Ghosts are big business. The Guardian travel section recommends top 10 haunted places to visit in the UK. HauntedHouse.com has an entire directory of reportedly haunted locations where you can stay the night (see here). Lantern Ghost Tours, an Australian company, combines paranormal investigations of haunted towns and houses with vacation packages. Specifically staying in a hotel, house, or castle with the hope of encountering ghosts remains a big attraction. Real British Ghosts advises: "You can also discover details of real haunted places to stay. Spending a night or two in a haunted room, in my opinion, offers you the best chance of experiencing real ghosts." See suggestions for haunted accommodation here, here, here and here.
Image Source: Haunted Places to Go.
The centre of Washington Irving's famous Legend, Sleepy Hollow NY, has its Tarrytown Chamber of Commerce here; the village offers a Hallowe'en Hayride. A list of its hauntings is here. The whole region is famous for its ghosts, with lots of haunted hotels to choose from.
There's even a false Web rumour going around on tour sites claiming that the US Government once had a certified list of 'official haunted houses' as determined by the 'Department of Commerce.' This rumour is repeated with great authority on ghost sites. It was thoroughly debunked by Salon.com here as a fun, early pamphlet on 'ghostly' places people might like to visit. But this little publication in no way constituted the US Government's official recognition of the existence of supernatural occurrences, as some sites would have Web surfers believe.
Perhaps the crowning glory of the haunted hotel is a true Millennial novelty: the fake haunted hotel. The recession has seen developers move into many crumbling factories and other similar abandoned institutions (asylums, hotels, houses) and turning them into giant fake haunted resorts. Visitors pay sizeable sums to be scared right out of their wits by actors dressed up as ghosts, zombies, vampires and monsters, while they (the guests) role play in ghosted-up environments. A good example is Wolfe Manor Hotel on Andleberry Estate in California. Its reputation is being established by a ghost hunt investigation by Jeff Dwyer (see here).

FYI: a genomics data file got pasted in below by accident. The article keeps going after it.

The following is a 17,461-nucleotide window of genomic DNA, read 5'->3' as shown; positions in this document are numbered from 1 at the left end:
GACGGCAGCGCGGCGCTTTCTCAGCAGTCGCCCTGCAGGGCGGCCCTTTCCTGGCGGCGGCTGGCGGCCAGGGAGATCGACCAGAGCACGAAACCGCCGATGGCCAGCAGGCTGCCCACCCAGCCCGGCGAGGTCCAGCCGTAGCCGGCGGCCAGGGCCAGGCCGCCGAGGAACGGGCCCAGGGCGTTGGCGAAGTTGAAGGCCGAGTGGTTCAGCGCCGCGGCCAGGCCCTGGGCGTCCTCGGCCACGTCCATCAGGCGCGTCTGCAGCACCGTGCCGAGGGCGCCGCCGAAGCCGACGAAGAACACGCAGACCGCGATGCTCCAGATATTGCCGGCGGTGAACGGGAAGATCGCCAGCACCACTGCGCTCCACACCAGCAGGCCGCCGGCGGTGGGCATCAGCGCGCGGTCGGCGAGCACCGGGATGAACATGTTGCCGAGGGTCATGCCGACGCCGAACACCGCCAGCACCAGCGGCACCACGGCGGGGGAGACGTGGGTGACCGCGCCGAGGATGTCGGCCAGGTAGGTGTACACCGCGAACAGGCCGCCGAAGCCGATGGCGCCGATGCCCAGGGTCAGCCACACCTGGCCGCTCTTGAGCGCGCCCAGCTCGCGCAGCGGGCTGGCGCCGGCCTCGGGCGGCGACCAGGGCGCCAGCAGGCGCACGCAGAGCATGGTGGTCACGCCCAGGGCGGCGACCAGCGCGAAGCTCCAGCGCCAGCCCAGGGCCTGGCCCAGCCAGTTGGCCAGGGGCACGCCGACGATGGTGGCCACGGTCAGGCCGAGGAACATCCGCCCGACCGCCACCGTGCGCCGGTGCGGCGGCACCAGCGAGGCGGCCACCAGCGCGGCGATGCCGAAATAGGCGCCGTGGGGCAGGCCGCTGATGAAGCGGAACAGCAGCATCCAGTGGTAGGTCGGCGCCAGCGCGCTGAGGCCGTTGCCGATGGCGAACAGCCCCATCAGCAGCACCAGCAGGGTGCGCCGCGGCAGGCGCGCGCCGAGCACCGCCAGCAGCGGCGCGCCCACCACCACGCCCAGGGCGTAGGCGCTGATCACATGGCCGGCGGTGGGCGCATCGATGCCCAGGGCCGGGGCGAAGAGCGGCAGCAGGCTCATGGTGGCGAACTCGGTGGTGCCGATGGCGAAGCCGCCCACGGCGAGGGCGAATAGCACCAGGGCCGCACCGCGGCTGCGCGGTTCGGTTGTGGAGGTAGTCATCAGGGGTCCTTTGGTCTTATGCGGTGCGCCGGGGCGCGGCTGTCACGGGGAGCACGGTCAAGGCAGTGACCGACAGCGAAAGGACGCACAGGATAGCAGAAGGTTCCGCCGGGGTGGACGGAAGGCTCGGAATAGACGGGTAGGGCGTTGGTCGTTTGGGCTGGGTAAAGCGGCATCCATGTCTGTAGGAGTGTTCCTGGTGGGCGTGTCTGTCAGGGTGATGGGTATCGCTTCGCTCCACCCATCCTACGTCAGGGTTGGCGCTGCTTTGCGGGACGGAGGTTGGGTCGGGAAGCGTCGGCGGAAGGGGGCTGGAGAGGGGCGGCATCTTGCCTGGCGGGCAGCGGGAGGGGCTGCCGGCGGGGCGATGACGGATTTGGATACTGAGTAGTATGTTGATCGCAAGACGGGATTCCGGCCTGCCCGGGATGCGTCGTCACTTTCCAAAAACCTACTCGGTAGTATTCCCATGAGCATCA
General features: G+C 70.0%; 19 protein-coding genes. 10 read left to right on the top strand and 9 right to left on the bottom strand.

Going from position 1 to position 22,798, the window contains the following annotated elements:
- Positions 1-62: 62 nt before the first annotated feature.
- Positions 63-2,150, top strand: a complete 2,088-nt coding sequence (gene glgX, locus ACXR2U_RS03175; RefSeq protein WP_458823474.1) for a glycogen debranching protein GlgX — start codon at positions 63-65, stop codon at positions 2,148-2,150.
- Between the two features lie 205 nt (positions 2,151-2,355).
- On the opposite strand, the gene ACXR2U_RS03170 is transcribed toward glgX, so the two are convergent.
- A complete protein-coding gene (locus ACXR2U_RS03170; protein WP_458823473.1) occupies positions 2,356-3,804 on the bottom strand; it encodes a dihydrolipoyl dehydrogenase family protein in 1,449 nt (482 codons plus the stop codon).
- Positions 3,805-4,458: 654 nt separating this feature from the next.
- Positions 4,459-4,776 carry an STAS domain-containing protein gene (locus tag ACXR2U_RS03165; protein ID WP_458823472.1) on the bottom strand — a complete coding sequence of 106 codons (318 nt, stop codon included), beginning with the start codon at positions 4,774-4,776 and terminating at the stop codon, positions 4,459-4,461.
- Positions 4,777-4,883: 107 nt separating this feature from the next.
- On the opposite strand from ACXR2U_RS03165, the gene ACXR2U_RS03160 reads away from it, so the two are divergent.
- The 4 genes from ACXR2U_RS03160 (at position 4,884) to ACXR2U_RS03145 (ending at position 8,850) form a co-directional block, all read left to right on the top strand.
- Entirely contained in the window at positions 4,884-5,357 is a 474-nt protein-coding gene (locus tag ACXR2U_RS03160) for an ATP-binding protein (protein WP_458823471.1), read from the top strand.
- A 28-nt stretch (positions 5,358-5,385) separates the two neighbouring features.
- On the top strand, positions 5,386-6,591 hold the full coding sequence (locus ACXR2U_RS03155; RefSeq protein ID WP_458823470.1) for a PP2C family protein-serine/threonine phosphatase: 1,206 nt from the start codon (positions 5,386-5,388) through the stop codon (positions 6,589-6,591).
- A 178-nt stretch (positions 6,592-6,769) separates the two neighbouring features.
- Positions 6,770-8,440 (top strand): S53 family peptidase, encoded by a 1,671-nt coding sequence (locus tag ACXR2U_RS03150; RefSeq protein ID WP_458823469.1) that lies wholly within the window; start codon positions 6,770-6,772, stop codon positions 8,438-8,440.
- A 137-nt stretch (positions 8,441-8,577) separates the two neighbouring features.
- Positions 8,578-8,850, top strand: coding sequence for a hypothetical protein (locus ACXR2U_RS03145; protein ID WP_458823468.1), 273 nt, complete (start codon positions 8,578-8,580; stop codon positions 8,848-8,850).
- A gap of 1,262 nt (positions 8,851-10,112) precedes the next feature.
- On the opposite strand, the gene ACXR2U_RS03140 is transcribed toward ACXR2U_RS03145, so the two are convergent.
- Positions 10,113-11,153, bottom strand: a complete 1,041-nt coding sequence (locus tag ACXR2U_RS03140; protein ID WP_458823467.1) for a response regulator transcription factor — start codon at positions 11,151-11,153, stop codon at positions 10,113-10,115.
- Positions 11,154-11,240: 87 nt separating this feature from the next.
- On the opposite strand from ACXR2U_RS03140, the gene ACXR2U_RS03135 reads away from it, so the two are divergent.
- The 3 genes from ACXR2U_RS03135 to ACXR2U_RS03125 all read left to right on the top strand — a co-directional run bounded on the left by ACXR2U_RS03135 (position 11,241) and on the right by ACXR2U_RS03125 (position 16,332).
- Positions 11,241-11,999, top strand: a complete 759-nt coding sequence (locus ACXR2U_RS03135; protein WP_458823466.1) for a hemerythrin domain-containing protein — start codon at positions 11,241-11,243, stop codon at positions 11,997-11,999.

Wolfe Manor: The Making of a Haunted Hotel, Part 1. Video Source: Youtube.
Caption for the above video (2007): "Zombie House Productions has teamed up with Todd Wolfe who is the owner and director of the Andleberry Estate better known as the Insane Asylumn/Scream If You Can Haunted House. Located in Clovis, California.
Todd Wolfe has been scaring and entertaining the people from all around the state of California for the last nine Halloweens. Unfortunantly the city of Clovis, California put a hault on the Halloween event. Everyone thought that it was the end of this amazing historical landmark until Todd Wolfe contacted Zombie House Productions.
Everything was filmed on location in Clovis and Fresno, California. Todd Wolfe's main goal is to capture the true and eerie reality that once took place at the Andleberry Estate. We hope everyone is as excited as we are about this once in a life time opportunity for half of the historical estate will be torn down and rebult into a grand hotel. Welcome to Wolfe Manor!"